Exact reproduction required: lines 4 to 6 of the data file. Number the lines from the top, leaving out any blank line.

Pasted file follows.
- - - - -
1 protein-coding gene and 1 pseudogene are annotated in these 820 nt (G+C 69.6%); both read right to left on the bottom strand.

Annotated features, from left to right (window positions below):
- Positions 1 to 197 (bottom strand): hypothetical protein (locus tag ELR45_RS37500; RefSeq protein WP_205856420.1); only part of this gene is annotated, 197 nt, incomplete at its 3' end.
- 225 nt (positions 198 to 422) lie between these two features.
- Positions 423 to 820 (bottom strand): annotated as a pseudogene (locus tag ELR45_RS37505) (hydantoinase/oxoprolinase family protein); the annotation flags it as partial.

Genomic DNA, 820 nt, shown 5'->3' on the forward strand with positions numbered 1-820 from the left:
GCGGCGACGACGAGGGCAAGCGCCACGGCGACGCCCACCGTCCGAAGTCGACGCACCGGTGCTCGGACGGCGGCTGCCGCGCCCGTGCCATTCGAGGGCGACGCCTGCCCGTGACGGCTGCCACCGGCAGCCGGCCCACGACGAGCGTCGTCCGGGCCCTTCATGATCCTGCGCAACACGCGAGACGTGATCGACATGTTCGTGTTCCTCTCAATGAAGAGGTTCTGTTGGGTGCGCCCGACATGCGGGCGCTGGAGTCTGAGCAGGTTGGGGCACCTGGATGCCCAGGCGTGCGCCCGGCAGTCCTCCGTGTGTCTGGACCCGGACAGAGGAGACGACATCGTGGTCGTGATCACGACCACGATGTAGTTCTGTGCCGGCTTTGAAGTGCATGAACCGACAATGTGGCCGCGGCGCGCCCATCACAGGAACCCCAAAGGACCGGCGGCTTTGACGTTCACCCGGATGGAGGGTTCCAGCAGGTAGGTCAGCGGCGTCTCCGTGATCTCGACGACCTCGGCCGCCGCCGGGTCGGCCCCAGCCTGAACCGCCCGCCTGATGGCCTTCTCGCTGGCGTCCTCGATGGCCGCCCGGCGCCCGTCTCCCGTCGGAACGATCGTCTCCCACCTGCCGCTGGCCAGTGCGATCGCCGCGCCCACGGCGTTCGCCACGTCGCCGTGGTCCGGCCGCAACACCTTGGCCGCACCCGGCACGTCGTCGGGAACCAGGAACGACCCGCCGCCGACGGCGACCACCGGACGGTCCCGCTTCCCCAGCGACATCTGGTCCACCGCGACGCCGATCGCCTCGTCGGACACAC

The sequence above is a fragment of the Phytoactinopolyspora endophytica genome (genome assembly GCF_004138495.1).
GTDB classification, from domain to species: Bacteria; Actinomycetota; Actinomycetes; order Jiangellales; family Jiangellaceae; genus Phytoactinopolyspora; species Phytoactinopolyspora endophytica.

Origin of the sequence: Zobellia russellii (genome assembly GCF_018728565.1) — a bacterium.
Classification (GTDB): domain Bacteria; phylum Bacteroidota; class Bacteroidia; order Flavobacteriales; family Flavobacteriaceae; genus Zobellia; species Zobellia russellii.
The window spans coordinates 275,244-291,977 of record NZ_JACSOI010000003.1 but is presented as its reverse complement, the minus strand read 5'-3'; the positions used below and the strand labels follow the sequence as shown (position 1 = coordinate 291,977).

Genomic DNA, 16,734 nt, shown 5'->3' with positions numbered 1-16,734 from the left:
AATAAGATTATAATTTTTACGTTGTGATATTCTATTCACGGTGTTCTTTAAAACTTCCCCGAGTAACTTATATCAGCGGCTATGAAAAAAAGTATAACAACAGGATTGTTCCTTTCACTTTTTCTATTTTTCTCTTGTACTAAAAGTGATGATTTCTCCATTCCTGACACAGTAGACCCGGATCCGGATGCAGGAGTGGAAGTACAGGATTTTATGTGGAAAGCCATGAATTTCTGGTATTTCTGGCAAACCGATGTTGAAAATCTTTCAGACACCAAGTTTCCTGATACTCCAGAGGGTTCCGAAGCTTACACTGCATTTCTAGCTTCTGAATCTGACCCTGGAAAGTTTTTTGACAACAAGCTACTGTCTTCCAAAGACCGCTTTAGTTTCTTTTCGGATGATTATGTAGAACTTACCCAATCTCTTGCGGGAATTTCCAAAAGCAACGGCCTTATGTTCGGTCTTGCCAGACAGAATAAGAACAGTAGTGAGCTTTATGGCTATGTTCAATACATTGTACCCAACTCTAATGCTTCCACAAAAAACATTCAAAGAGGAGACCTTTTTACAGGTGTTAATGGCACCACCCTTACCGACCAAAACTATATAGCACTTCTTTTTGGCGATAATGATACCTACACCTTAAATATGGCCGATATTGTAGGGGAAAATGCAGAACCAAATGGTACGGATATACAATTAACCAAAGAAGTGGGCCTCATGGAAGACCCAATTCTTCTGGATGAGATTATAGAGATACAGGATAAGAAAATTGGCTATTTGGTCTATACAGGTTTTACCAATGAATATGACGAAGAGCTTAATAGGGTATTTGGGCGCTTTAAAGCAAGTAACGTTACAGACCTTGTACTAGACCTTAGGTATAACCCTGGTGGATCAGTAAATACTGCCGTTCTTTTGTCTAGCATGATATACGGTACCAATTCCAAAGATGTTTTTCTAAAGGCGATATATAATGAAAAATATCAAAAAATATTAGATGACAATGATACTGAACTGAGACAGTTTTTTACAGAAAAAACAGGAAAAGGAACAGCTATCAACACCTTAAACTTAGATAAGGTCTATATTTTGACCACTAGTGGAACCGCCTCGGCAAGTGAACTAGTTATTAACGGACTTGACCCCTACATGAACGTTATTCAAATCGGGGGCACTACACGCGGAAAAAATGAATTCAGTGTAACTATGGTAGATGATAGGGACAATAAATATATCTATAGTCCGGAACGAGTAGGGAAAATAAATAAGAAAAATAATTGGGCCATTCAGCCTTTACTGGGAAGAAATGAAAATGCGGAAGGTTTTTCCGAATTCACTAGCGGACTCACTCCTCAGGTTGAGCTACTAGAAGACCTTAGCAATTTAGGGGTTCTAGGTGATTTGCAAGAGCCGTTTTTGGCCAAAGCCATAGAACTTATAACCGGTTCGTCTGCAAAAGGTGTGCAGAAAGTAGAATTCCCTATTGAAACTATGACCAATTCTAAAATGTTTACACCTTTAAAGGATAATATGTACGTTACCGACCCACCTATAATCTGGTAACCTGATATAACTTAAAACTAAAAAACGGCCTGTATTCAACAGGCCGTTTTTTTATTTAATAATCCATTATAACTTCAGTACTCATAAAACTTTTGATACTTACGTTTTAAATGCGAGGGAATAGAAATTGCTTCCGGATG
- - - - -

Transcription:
- 225 nt (positions 198 to 422) lie between these two features.
- Positions 423 to 820 (bottom strand): annotated as a pseudogene (locus tag ELR45_RS37505) (hydantoinase/oxoprolinase family protein); the annotation flags it as partial.

Genomic DNA, 820 nt, shown 5'->3' on the forward strand with positions numbered 1-820 from the left: